Parma is a city in the central part of northern Italy. It’s the second-most populous city in the Emilia-Romagna Region and it’s home to a museum that features numerous masterpieces.
The Galleria Nazionale di Parma is a large museum in the heart of the city, just east of the Ducal Palace and huge Ducal Park.
It features a collection of Italian paintings that were established during the Renaissance by the Farnese family, more specifically, Pope Paul III and Cardinal Alessandro Farnese.
This collection was moved to Parma in the mid-17th century and formed the base of the Parmesan collection of fine art.
Housed in the amazing Pilotta Palace, the museum displays Italian artworks created between the 12th and 18th centuries.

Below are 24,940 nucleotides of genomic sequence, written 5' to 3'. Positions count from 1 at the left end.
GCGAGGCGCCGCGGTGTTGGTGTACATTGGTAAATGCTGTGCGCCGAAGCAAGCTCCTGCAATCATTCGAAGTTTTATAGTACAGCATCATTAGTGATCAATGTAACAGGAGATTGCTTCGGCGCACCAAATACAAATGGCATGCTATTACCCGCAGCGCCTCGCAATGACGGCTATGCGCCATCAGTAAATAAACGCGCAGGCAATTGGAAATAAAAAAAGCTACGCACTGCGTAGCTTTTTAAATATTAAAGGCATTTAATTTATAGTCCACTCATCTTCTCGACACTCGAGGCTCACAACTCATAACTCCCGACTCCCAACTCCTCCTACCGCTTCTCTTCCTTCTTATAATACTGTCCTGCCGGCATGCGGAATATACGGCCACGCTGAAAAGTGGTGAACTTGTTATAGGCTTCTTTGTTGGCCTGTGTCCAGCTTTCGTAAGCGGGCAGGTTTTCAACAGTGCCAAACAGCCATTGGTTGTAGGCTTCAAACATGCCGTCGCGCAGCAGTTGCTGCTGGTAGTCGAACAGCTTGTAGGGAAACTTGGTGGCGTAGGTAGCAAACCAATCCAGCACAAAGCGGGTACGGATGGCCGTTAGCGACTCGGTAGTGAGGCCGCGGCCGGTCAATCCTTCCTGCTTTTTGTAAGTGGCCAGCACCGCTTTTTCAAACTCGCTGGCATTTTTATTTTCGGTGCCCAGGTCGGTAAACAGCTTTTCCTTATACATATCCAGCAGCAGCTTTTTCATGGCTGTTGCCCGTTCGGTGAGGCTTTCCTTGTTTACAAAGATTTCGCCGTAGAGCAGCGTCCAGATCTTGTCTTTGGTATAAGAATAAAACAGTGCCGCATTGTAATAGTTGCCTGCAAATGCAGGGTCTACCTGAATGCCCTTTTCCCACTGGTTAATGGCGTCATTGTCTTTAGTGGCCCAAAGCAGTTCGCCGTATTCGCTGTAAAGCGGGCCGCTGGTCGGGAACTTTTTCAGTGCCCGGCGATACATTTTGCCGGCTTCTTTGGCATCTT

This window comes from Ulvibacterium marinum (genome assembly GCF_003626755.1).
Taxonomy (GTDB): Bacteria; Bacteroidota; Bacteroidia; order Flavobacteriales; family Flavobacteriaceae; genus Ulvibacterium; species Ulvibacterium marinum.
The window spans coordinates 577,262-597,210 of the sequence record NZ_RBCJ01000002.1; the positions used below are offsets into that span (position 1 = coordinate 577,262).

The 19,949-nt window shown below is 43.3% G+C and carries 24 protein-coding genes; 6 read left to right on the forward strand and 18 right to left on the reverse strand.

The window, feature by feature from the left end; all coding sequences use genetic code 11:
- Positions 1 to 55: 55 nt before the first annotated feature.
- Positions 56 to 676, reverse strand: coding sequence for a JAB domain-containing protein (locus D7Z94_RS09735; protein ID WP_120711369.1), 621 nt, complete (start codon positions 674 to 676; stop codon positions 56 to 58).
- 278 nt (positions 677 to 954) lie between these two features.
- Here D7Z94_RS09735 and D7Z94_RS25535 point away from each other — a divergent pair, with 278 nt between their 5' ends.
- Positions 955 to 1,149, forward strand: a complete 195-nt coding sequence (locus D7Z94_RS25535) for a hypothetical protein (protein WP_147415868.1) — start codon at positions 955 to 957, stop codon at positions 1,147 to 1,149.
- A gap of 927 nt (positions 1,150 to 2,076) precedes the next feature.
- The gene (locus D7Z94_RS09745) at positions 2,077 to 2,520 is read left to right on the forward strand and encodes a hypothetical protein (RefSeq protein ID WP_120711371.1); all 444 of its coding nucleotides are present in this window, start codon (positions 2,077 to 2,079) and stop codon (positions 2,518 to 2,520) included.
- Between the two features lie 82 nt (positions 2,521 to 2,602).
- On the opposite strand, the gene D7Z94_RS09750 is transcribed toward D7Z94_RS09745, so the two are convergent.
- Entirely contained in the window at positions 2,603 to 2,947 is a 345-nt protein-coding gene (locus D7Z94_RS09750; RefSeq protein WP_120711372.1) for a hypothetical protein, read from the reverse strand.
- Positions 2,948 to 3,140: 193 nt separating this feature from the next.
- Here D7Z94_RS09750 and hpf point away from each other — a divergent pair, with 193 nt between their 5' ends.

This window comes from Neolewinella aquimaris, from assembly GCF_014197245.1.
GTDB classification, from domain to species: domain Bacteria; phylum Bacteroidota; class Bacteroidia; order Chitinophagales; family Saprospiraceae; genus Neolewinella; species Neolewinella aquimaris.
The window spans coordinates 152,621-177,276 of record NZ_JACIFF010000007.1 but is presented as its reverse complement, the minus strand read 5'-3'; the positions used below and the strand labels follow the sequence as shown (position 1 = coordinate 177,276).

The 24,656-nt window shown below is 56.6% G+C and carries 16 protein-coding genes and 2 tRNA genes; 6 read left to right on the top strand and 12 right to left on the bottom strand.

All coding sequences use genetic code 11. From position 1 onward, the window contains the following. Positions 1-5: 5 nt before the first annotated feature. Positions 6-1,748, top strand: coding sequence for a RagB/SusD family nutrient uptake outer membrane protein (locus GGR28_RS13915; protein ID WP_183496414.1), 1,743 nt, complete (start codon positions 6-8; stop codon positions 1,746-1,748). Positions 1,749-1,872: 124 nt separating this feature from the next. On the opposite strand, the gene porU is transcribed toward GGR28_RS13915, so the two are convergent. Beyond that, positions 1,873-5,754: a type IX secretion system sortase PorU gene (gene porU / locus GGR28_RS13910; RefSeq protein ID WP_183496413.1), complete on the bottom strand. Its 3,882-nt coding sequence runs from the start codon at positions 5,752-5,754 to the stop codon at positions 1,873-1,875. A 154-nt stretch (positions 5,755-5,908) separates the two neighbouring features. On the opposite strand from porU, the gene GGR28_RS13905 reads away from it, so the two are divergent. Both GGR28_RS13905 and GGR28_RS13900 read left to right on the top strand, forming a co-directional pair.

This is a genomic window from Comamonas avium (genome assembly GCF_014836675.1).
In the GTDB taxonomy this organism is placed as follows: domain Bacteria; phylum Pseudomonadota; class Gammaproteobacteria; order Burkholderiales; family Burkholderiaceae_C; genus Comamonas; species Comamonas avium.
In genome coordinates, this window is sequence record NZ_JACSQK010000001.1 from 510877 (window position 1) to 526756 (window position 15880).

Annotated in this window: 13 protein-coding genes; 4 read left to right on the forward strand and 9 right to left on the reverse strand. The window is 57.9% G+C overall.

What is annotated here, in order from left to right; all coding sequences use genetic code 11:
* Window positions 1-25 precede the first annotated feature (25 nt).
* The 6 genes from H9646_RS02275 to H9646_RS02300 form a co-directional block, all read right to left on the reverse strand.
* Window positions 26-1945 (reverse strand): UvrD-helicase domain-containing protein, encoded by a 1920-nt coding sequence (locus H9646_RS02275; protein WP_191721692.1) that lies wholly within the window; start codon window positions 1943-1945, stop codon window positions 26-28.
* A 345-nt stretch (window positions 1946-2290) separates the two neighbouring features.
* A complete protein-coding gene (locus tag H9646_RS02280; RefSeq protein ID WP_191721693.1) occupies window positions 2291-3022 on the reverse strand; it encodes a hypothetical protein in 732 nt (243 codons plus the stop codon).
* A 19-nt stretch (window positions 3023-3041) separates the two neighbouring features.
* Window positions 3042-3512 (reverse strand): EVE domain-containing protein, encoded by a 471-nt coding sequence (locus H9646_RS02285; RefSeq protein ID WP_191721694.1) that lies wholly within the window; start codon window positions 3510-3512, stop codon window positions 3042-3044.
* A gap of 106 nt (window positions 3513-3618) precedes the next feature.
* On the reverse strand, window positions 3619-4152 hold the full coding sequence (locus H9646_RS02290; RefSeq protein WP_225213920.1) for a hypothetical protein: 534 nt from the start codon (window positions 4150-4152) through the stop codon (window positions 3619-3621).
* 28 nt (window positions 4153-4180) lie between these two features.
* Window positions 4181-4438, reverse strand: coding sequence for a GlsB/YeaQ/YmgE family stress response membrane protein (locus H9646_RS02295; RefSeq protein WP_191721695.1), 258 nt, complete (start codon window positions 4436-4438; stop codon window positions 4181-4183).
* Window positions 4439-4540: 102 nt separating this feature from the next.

Let’s take a closer look at some of the most famous paintings at the Galleria Nazionale di Parma.
1. La Scapigliata – Leonardo da Vinci
- Date created: 1506-1508
- Dimensions: 24.7 × 21 centimeters (9.7 × 8.3 inches)
La Scapigliata is an unfinished painting by Leonardo da Vinci (1452-1519), one of the greatest Renaissance masters in history. The attribution of the painting to Leonardo has been contested for centuries, but the incredible quality of this works leaves little doubt it was his creation.
It’s one of the prime examples of the Sfumato technique he devised which focuses on the smooth transition between colors. He also used this trademark technique to paint the Mona Lisa, a painting he worked on around the same time.
2. Turkish Slave – Parmigianino
- Date created: 1533